district had a localized interest in the litigation where the allegedly discriminatory school drew
students and employees from the adjacent district and maintained satellite offices in the adjacent
district. No. 14-657, 2015 WL 1970514, at *8 (M.D. La. Apr. 30, 2015). While Wallace is
correct that more than one district can have a localized interest in the subject matter of a
litigation, the EEOC, unlike the plaintiff in Wallace, offers no argument as to why the Northern
District has an interest here.9 Accordingly, this argument is rejected.
Next, the EEOC, citing Broussard v. First Tower Loan, LLC, 135 F.Supp.3d 540, 548
(E.D. La. 2015), argues that its involvement in the case reflects a determination that this case
involves “sufficient issues of general public importance to warrant expenditure of taxpayer
dollars.” Doc. #16 at 12. In Broussard, the district court held that the EEOC’s involvement in
an employment case suggested that the case raised issues of general public importance which
overrode any local interest of the district where the allegedly discriminatory events occurred.
According to the complaint, Faurecia operates a facility in Cleveland, Mississippi, a city in the Northern District.
However, the EEOC did not argue that the Cleveland facility supports a local interest.
135 F.Supp.3d at 548.
Other than Broussard, this Court is not aware of any other decision which has weighed
the local interest referenced by factor six against a more generalized local interest, even when the
EEOC is a party. Indeed, numerous courts have recognized local interests in actions brought by
the EEOC. See, e.g., E.E.O.C. v. Fort Worth Ctr. of Rehab., No. 3:13-cv-1736, 2013 WL
5707848, at *4 (N.D. Tex. Oct. 18, 2013) (“The Court finds that the local interest in this case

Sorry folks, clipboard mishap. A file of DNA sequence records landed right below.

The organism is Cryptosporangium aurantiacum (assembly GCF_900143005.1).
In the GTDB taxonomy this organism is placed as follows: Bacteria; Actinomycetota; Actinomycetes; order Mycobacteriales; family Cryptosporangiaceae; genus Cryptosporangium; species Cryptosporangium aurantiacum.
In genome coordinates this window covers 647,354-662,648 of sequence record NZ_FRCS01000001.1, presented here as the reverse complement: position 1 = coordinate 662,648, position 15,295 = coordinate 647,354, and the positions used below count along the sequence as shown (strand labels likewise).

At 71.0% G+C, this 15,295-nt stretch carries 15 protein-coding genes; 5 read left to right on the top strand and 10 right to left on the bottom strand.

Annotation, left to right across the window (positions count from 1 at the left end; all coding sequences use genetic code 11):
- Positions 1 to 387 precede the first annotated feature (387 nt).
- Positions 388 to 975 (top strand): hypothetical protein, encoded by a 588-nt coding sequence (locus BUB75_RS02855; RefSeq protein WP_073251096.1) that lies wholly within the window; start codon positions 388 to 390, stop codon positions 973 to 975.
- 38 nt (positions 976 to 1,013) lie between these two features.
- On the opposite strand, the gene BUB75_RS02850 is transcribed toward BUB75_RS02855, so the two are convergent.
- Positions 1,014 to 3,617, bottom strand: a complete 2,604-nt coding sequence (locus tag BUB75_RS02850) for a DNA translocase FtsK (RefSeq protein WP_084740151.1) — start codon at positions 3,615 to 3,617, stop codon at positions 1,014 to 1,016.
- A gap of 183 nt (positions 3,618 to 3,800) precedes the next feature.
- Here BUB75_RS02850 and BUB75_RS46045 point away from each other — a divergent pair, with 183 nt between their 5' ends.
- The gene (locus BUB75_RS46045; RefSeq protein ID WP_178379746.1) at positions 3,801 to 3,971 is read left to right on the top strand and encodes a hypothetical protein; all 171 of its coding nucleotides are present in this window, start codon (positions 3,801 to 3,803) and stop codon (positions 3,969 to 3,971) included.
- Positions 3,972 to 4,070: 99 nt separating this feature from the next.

favors the Fort Worth Division because it is the location of the alleged discrimination.”);
E.E.O.C. v. Outokumpu Stainless, USA, LLC, No. 2:15-cv-405, 2015 WL 5685240, at *6 (M.D.
Ala. Sep. 25, 2015) (“There is little to no public interest in having this case decided in the
Middle District of Alabama because this forum has no connection to the case, but there is a very
strong public interest in having the case decided in the Southern District of Alabama where the
alleged discrimination occurred, and where the Defendant and its employees are located.”). This
Court will follow the weight of authority and hold that the local interest favors transfer in an
employment discrimination case where, as here, the discriminatory events occurred, and the
charging parties reside, in the transferee district.
7. Factors 7 and 8: familiarity with governing law and avoidance of conflict of laws
The parties and this Court agree that Factor 7 and Factor 8 are both neutral in this case.
In sum: (1) the first factor (access to books and documents) and the third factor (cost of
attendance of willing witnesses) weigh slightly in favor of transfer; (2) the sixth factor (local
interest) weighs in favor of transfer; and (3) the remaining factors are neutral. In balancing these
factors, the Court notes that three of the four “venue factors” in the special venue statute (where
the wrongful employment action was allegedly committed, the location of the relevant
employment records, and where the aggrieved person would have worked but for the wrongful
employment action) lean toward transfer to the Southern District.10 Under these circumstances,
the Court concludes that Faurecia has sustained its burden of showing 28 U.S.C. § 1404(a) that a
transfer to the Southern District is clearly more convenient. Accordingly, the motion to transfer
will be granted.
For the reasons above, Faurecia’s motion to transfer  is GRANTED. The Clerk of
the Court is DIRECTED to transfer to this case to the Southern District of Mississippi.
SO ORDERED, this 19th day of September, 2017.
/s/Debra M. Brown
UNITED STATES DISTRICT JUDGE
The fourth “venue factor” – Faurecia’s principal place of business, which is Illinois – is neutral.